But the accordance of beings with distance or time is, of course, very far from the only things we can perceive about them. The being emits particular shapes, configurations, spectra that make impressions on us and on other beings. Thus it is that we may perceive any kind of similarity – for example the notion that two faces resemble each other, that a dog resembles its owner, or that a constellation of stars looks like a warrior. We delight in this particularity, which in a way is the superfluous or excess substance of beings – it is not necessary for their perception but it forms and adds to it. Thus the stranger I met is the stranger with a yellow shirt and not merely the stranger. He can also be the stranger with a yellow shirt and unkempt hair, or the stranger with a yellow shirt and unkempt hair and a confident smile, and so on – any number of details may be recorded, any number of concepts may be brought into the description. These details are not synthetic or arbitrary. But they are also not independent of the one who observes. They would depend both on a richness that is of the being under observation, and on the observer’s ability to form judgments and concepts, to see metaphorically, creatively and truthfully.

Such impressions, which carry a different and perhaps more immediate kind of truth than the truth that we derive from calculations and records, may now have become second class citizens in the calculated world that grows all around us.

3 comments » | Computer science, Philosophy, Uncategorized

AI and the politics of perception

August 1st, 2016 — 11:36am

Elon Musk, entrepreneur of some renown, believes that the sudden eruption of a very powerful artificial intelligence is one of the greatest threats facing mankind. “Control of a super powerful AI by a small number of humans is the most proximate concern”, he tweets. He’s not alone among silicon valley personalities to have this concern. To reduce the risks, he has funded the OpenAI initiative, which aims to develop AI technologies in such a way that they can be distributed more evenly in society. Musk is very capable, but is he right in this case?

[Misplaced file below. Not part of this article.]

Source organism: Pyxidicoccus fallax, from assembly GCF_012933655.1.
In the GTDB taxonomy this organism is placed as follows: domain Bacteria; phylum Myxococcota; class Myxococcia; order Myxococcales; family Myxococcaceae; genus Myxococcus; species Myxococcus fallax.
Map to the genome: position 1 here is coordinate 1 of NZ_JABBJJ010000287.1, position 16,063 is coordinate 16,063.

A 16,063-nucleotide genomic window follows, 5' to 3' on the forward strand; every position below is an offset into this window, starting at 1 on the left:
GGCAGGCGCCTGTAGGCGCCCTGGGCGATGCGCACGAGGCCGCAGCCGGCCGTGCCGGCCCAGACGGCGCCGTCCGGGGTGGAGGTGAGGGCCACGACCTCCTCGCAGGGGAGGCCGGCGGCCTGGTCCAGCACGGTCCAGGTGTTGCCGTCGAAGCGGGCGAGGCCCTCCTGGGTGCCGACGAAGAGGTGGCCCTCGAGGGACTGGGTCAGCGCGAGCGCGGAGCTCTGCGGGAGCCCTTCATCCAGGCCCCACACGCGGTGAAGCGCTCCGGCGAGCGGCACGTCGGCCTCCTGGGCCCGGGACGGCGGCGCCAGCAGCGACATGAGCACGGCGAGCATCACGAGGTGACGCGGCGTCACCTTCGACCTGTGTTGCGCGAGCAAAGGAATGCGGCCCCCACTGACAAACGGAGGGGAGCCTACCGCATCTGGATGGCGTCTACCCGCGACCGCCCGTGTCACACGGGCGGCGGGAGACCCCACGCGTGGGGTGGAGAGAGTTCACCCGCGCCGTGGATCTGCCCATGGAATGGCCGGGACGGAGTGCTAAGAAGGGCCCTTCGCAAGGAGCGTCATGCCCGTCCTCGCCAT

The idea is closely related to the notion of a technological singularity, as promoted by for example Kurzweil. In some forms, the idea of a singularity resembles a God complex. In C G Jung’s view, as soon the idea of God is expelled (for example by saying that God is dead), God appears as a projection somewhere. This because the archetype or idea of God is a basic feature of the (western, at least) psyche that is not so easily dispensed with. Jung directs this criticism at Nietzsche in his Zarathustra seminar. (Musk’s fear is somewhat more realistic and, yes, proximate, than Kurzweil’s idea, since what is feared is a constellation of humans and technology, something we already have.)

But if Kurzweil’s singularity is a God complex, then the idea of the imminent dominance of uncontrollable AI, about to creep up on us out of some dark corner, more closely resembles a demon myth.

Such a demon myth may not be useful in itself for understanding and solving social problems, but its existence may point to a real problem. Perhaps what it points to is the gradual embedding of algorithms deeply into our culture, down to our basic forms of perception and interaction. We have in effect already merged with machines. Google and Facebook are becoming standard tools for information finding, socialising, getting answers to questions, communicating, navigating. The super-AI is already here, and it has taken the form of human cognition filtered and modulated by algorithms.

It seems fair to be somewhat suspicious — as many are — of fiat currency, on the grounds that a small number of people control the money supply, and thus, control the value of everybody’s savings. On similar grounds, we do need to debate the hidden algorithms, controlled by a small number of people (generally not available for perusal, even on request, since they would be trade secrets), and pre-digested information that we now use to interface with the world around us almost daily. Has it ever been so easy to change so many people’s perception at once?

Here again, as often is the case, nothing is truly new. Maybe we are simply seeing a tendency that started with the printing press and the monotheistic church, taken to its ultimate conclusion. In any case I would paraphrase Musk’s worry as follows: control of collective perception by a small number of humans is the most proximate concern. How we should address this concern is not immediately obvious.

Comment » | Computer science, Philosophy